Socialist activists have won leading positions in the National Union of Students for the first time in three years. At its national conference (NatCon), held this month, the union committed to protest against the federal Labor government over issues such as the destruction of the environment, rising cost of living and attacks on the rights of oppressed people. Socialist Alternative members were elected to the positions of education officer and LGBTI+ officer.
The National Union of Students is the peak political student body in Australia. Every year, NUS holds a conference attended by elected delegates from across the country. At NatCon, hundreds of students debate what the union should do the following year, what positions it should take on political issues, and elect its office bearers, who carry out the union’s work between conferences.
This year NatCon was dominated by Student Unity (the Labor right faction), National Labor Students (NLS, the Labor left) and Socialist Alternative. The Grassroots Independents, formerly a large faction, splintered, with some joining NLS and the rest abstaining from most debates.
Student Unity is the largest faction. They bill themselves as the defenders of everything ALP—and it shows. This year they moved motions defending nuclear power, chanted “dig it up, ship it out” when someone argued against fossil fuels and defended the right-wing SDA union.
Despite being called Labor’s “left”, NLS have failed to respond to the recent historic attacks on higher education. In 2020, the Morrison Liberal government passed the Job-Ready Graduates package, which pushed a majority of the cost of university education onto students for the first time since fees were reintroduced. Vice-chancellors used the excuse of the pandemic to sack hundreds of staff, impose wage freezes and cut courses.
An NLS member was NUS president during this time, but made no attempt to organise opposition to the attacks. This year, NLS refused to organise protests against the right-wing conduct of both major parties, including the expansion of the fossil fuel industry, tax cuts for the rich and the deportation of refugees. Instead, their members campaigned for Anthony Albanese, who, in his first 24 hours of government, turned back a boat of Tamil refugees fleeing genocide.
At NatCon, rather than move motions calling for student protests, NLS argued that we should look to the Labor government to improve students’ conditions and removed criticism of the Labor Party from nearly every motion put forward.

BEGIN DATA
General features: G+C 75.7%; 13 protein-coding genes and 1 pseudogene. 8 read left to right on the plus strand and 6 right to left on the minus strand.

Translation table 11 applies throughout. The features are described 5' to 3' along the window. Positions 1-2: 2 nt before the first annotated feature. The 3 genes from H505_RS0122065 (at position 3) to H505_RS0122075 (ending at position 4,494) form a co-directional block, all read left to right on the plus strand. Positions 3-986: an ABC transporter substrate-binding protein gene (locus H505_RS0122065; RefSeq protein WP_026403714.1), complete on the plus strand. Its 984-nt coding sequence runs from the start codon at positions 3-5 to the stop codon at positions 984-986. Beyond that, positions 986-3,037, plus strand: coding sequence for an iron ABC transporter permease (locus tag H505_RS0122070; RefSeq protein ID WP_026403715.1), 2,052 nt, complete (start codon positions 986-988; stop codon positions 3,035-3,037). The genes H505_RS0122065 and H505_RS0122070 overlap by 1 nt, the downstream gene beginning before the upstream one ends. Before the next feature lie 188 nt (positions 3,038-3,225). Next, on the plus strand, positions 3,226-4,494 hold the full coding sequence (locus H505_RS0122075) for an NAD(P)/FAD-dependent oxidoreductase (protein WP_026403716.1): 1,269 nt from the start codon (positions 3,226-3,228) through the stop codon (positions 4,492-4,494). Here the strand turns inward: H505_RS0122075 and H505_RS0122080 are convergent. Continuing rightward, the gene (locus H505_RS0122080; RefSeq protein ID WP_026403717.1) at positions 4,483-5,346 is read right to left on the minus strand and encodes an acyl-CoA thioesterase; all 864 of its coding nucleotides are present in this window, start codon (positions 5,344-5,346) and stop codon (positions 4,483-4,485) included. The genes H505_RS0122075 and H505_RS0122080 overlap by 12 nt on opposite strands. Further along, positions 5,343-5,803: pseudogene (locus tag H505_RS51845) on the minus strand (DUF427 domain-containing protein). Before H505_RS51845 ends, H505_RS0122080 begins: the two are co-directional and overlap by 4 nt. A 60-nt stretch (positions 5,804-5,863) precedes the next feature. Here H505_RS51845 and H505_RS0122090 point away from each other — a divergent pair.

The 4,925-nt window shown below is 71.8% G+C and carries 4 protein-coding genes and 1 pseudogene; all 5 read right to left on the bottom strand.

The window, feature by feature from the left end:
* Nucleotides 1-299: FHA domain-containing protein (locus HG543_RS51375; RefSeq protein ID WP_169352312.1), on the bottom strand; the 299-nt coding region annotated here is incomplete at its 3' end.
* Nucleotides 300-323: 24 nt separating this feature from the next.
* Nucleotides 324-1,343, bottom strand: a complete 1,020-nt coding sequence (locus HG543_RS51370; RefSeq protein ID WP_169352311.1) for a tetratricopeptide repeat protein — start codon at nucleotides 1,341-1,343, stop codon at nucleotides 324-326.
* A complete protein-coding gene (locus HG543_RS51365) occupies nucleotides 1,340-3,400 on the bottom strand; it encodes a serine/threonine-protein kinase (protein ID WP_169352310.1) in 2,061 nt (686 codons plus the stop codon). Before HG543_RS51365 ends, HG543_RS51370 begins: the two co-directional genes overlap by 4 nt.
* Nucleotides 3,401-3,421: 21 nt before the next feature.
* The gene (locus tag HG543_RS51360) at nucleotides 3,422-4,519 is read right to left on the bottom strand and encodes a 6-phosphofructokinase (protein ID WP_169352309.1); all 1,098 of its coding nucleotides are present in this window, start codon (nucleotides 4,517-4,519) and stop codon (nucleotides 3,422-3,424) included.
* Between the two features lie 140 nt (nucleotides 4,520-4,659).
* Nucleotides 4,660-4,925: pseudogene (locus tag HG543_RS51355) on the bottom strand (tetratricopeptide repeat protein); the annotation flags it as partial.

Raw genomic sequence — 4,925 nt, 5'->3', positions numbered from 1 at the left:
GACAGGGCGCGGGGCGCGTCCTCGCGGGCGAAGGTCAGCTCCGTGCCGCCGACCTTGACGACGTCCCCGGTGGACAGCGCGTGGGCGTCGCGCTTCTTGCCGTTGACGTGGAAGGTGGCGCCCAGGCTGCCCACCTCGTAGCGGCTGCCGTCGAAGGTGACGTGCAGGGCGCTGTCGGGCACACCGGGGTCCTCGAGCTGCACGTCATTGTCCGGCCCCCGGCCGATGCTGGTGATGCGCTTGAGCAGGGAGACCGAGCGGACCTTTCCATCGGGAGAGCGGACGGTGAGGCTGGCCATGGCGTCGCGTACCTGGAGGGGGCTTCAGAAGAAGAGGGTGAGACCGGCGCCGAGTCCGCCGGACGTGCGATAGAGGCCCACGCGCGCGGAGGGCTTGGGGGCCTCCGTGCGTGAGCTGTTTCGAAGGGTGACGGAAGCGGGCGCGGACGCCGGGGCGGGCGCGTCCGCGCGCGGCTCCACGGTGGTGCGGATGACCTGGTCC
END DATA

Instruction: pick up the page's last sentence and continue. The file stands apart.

Their main argument was that the best thing for students would be for NUS to join the upcoming Australian Universities Accord, in which Labor plans to bring together vice-chancellors and governments to reshape higher education. While the accord gives the appearance of listening to students, student representatives involved in the discussions would be utterly powerless. Worse, their very attendance will further the plans of university managements to maximise profits at the expense of staff and students.
Students have power only when we mobilise collectively, disrupting business as usual. In 2014, NUS led such a campaign, in which NLS participated, defeating the Abbott Liberal government’s austerity budget. This year, however, they moved a motion in a bureaucratic attempt to prevent the incoming socialist education officer from protesting the accord.
Socialist Alternative came to the conference arguing that if NUS was to be relevant, it had to fight against attacks on students (such as skyrocketing HECS debt, low welfare payments and cuts to education funding) and broader issues such as climate change, stopping the far right, supporting Palestine and defending women’s and LGBTI+ rights.
In particular, we argued that the Labor government and the university vice-chancellors are not our allies—they work hand-in-hand to put university profits before all else. A mass student movement is not going to re-emerge overnight, especially after years of inactivity from NUS. But organising protests, even if small, is the only way to rebuild activist networks of students and start to push back the attacks on our rights
Following a debate on the climate crisis, NUS voted to organise a National Day of Action on 17 March (3 March in Sydney). Socialist and Labor students met with others from their campuses to plan how to promote it among students. This is an important first step in trying to rebuild a fighting student movement. Climate change is a key issue of concern for university students, so if NUS can lead a campaign on that issue, it will put students in a better position to fight against education cuts, high rents and so on.
NUS also committed to supporting the struggle to free Palestine and opposing the far right. There was sharp debate on the religious discrimination bill that is being reviewed by the Albanese government. In line with their overall approach to the conference, NLS attempted to take out all criticism of the Labor Party and did not commit to opposing the bill.
Socialists argued that we can’t afford to wait until the bill is tabled. In the United States, pro-choice advocates didn’t mobilise until after Roe vs. Wade had already been overturned, rather than campaigning while it was under attack. After heated debate, NUS voted to oppose the bill. This is a positive step, but there’s little indication that the other factions want to campaign on the issue. So it will fall to Socialist Alternative to do the leg work.
With Labor in government, there’s a danger that the left becomes complacent. We can’t afford to sit around and hope that Labor will be better. The government is holding down welfare, expanding fossil fuel industries and deporting refugees. We need to fight them.
Xavier Dupé is the National Union of Students education officer.
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